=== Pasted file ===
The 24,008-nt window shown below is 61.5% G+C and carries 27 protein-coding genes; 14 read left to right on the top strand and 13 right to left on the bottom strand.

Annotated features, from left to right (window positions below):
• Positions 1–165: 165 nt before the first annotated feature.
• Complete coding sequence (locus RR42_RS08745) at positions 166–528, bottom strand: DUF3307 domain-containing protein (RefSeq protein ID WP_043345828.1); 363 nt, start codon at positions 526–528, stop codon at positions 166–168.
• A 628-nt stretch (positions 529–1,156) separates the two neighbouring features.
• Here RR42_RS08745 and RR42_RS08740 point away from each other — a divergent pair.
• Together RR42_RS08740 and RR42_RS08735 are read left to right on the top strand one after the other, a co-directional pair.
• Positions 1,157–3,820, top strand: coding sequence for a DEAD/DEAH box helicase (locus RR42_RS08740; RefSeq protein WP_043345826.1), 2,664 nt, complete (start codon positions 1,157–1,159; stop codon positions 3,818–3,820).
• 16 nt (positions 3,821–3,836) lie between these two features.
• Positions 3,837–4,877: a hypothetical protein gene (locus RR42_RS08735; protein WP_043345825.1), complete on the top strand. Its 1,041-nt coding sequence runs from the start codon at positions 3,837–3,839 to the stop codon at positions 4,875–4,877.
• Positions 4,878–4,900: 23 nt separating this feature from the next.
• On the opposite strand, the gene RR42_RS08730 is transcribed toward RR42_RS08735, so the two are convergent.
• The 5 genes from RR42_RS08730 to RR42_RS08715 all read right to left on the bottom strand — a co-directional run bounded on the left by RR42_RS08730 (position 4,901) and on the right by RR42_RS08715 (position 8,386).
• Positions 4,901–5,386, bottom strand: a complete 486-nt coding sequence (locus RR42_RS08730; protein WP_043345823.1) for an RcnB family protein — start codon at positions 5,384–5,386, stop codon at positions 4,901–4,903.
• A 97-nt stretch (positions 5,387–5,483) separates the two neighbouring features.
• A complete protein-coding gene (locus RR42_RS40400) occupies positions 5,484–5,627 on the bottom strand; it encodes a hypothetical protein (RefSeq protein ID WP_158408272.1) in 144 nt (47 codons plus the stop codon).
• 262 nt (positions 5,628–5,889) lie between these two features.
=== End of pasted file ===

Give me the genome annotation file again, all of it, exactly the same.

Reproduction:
The 24,008-nt window shown below is 61.5% G+C and carries 27 protein-coding genes; 14 read left to right on the top strand and 13 right to left on the bottom strand.

Annotated features, from left to right (window positions below):
• Positions 1–165: 165 nt before the first annotated feature.
• Complete coding sequence (locus RR42_RS08745) at positions 166–528, bottom strand: DUF3307 domain-containing protein (RefSeq protein ID WP_043345828.1); 363 nt, start codon at positions 526–528, stop codon at positions 166–168.
• A 628-nt stretch (positions 529–1,156) separates the two neighbouring features.
• Here RR42_RS08745 and RR42_RS08740 point away from each other — a divergent pair.
• Together RR42_RS08740 and RR42_RS08735 are read left to right on the top strand one after the other, a co-directional pair.
• Positions 1,157–3,820, top strand: coding sequence for a DEAD/DEAH box helicase (locus RR42_RS08740; RefSeq protein WP_043345826.1), 2,664 nt, complete (start codon positions 1,157–1,159; stop codon positions 3,818–3,820).
• 16 nt (positions 3,821–3,836) lie between these two features.
• Positions 3,837–4,877: a hypothetical protein gene (locus RR42_RS08735; protein WP_043345825.1), complete on the top strand. Its 1,041-nt coding sequence runs from the start codon at positions 3,837–3,839 to the stop codon at positions 4,875–4,877.
• Positions 4,878–4,900: 23 nt separating this feature from the next.
• On the opposite strand, the gene RR42_RS08730 is transcribed toward RR42_RS08735, so the two are convergent.
• The 5 genes from RR42_RS08730 to RR42_RS08715 all read right to left on the bottom strand — a co-directional run bounded on the left by RR42_RS08730 (position 4,901) and on the right by RR42_RS08715 (position 8,386).
• Positions 4,901–5,386, bottom strand: a complete 486-nt coding sequence (locus RR42_RS08730; protein WP_043345823.1) for an RcnB family protein — start codon at positions 5,384–5,386, stop codon at positions 4,901–4,903.
• A 97-nt stretch (positions 5,387–5,483) separates the two neighbouring features.
• A complete protein-coding gene (locus RR42_RS40400) occupies positions 5,484–5,627 on the bottom strand; it encodes a hypothetical protein (RefSeq protein ID WP_158408272.1) in 144 nt (47 codons plus the stop codon).
• 262 nt (positions 5,628–5,889) lie between these two features.